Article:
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Rank 3

Last Week
Unranked

3. Wisconsin Governor

What’s that smell? Is it the torching of Scott Walker’s political career?

During his run in the last presidential election, one of Wisconsin Gov. Scott Walker’s most swaggering talking points was that he had won three races in four years: his first-term election, his recall election, and his re-election. He was a winner. But since then, things have trended in a more, uh, losing direction for Walker. He lost the hell out of that presidential primary despite being a strong candidate on paper, and he’s in a hole in his race for a third term as governor. He hasn’t led a poll against his opponent, Democrat Tony Evers, since June. Both the polling average, and the highly respected Marquette Law poll that came out this week, have him down by about 5 percentage points. Walker and his allies have tried to claw back by blaming Evers, the state school superintendent, for every bad thing a teacher in the state has done.

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Rank 4

Last Week
Unranked

4. Florida Governor

Are Trump and DeSantis breaking up?

Ron DeSantis won the Florida Republican gubernatorial primary by running the most pro-Trump campaign in the country, which is really saying something. He made himself indistinguishable from the president, and the president returned the favor by endorsing him. But that was all in the primary! Now DeSantis has to win a general election in a swing state against a promising Democratic challenger, Andrew Gillum. So when the president went on recently about how the 3,000-person Hurricane Maria death toll in Puerto Rico was fake news, DeSantis made clear that he didn’t share the president’s opinion. The president, Politico reported this week, viewed the remark as “profoundly disloyal” after what he had done for DeSantis. But being on Trump’s shit list isn’t DeSantis’ only problem right now: A donor who’s given him $20,000 over the years appears to enjoy the N-word. So, yeah, this is a race people are talking about, and not in a good way for DeSantis.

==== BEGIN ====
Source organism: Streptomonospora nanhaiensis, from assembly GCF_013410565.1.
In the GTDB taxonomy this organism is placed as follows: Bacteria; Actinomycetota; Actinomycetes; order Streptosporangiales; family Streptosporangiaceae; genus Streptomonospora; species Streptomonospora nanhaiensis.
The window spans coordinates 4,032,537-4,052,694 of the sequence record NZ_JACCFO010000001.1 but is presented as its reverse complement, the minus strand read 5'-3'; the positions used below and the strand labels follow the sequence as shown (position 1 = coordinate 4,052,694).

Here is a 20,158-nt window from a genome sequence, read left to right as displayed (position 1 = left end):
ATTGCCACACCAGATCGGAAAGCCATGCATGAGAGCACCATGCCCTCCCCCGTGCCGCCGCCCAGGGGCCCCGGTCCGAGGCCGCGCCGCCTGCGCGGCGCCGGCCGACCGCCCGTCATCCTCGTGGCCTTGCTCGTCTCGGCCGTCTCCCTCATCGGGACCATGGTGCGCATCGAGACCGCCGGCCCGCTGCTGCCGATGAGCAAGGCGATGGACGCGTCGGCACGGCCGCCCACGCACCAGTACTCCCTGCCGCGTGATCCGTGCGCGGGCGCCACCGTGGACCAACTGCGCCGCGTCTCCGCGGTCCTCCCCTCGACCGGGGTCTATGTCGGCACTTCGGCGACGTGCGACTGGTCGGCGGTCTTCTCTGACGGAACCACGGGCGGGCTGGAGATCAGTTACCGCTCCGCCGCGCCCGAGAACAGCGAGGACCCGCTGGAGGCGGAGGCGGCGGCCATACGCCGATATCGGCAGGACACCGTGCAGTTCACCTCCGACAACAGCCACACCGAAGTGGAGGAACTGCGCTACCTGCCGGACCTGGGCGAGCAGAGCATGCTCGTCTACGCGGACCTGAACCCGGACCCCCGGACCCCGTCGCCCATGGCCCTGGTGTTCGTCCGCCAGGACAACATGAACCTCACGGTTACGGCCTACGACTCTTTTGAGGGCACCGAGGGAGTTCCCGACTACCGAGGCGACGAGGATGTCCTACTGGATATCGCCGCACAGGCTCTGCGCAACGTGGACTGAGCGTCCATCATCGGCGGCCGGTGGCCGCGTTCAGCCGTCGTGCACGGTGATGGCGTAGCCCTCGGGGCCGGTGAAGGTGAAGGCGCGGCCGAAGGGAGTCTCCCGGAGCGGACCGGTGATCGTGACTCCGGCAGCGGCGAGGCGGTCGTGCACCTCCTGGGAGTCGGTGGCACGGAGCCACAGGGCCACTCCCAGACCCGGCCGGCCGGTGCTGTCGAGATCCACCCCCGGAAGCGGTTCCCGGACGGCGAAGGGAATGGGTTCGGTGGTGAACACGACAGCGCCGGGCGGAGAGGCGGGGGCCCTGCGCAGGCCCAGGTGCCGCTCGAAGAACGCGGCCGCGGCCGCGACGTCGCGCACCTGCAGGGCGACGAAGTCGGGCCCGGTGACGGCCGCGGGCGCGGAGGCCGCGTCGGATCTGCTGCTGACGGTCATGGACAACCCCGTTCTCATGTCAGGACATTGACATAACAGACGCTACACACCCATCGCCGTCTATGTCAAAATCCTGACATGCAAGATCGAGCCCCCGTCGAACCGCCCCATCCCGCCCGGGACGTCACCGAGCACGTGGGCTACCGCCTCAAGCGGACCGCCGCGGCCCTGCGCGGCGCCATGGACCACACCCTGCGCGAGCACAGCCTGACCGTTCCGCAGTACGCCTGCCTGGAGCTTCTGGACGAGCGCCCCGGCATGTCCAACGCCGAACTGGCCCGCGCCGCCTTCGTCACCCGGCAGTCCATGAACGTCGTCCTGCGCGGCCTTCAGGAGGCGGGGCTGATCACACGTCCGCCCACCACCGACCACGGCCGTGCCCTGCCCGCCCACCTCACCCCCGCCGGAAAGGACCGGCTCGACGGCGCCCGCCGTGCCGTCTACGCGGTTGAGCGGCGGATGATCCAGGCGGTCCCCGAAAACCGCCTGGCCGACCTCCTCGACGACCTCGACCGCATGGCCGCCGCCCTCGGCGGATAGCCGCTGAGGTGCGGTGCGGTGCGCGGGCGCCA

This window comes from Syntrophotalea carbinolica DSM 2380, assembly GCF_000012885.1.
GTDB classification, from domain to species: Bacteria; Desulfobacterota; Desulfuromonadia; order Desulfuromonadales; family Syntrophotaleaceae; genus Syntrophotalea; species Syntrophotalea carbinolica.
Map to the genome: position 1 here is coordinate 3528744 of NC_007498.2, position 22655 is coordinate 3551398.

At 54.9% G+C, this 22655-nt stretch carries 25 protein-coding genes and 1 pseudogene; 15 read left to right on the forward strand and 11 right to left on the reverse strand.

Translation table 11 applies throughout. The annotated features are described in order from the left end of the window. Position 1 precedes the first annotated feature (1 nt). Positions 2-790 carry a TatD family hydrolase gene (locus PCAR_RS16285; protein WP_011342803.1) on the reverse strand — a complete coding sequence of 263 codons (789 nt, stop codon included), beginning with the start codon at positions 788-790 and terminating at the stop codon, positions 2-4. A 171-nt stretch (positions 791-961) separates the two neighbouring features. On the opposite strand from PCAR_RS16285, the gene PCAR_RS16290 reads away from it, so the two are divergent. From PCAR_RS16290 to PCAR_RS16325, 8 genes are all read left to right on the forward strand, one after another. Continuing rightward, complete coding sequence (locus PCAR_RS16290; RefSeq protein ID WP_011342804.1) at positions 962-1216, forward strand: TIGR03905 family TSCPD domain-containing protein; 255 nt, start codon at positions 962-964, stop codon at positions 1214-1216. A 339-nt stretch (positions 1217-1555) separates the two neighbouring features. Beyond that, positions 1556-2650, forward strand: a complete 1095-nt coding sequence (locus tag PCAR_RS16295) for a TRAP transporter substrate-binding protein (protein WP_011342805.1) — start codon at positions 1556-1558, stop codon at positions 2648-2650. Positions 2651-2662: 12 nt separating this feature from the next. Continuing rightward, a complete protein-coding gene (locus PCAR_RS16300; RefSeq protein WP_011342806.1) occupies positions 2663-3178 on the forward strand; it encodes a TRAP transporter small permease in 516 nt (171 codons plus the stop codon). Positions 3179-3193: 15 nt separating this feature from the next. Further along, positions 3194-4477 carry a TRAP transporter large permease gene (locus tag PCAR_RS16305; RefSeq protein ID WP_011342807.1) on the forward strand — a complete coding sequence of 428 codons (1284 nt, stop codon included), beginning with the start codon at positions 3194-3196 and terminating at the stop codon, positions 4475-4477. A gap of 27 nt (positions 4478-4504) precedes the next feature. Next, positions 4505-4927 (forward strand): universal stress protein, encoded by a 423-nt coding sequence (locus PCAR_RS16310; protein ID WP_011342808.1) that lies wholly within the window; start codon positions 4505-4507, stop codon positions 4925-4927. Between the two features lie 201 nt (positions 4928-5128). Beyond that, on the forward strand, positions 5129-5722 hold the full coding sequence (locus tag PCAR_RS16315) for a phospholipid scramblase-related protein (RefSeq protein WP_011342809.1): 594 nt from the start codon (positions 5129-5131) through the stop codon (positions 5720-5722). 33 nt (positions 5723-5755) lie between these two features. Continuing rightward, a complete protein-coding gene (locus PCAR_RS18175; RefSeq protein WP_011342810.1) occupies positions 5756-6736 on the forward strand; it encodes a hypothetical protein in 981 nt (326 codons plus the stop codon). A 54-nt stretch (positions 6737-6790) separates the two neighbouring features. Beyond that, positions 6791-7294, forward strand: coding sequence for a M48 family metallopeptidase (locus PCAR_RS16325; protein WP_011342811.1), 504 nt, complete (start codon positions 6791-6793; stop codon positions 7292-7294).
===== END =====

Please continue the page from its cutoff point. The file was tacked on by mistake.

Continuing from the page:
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Rank 5

Last Week
Unranked

5. Missouri Senate

How the first closely watched red-state Democrat handled Kavanaugh.

There’s a general chattering-class belief that the sexual assault allegation against Brett Kavanaugh gives red-state Senate Democrats in difficult re-election races the cover they need to vote against him. That may be true, but it doesn’t mean that’s what the red-state Democrats will cite as their reason. Consider Missouri Sen. Claire McCaskill, the first of the five or six heavily pressured Democrats to announce that she would vote “No” on the nomination after having been silent on the matter for quite some time. In her Wednesday statement, McCaskill cited Kavanaugh’s views on “dark money” and other campaign finance issues as her reasons. Maybe she would have voted no, citing that same issue, in a world where the allegations against Kavanaugh had never come to light. But this seems like a formula that other red-state Democrats could replicate: The allegations make the broader politics surrounding Kavanaugh’s nomination more toxic, freeing up space for Democrats to come out against him by citing the unifying political issue—corporate money in politics is bad, for instance—of their choice.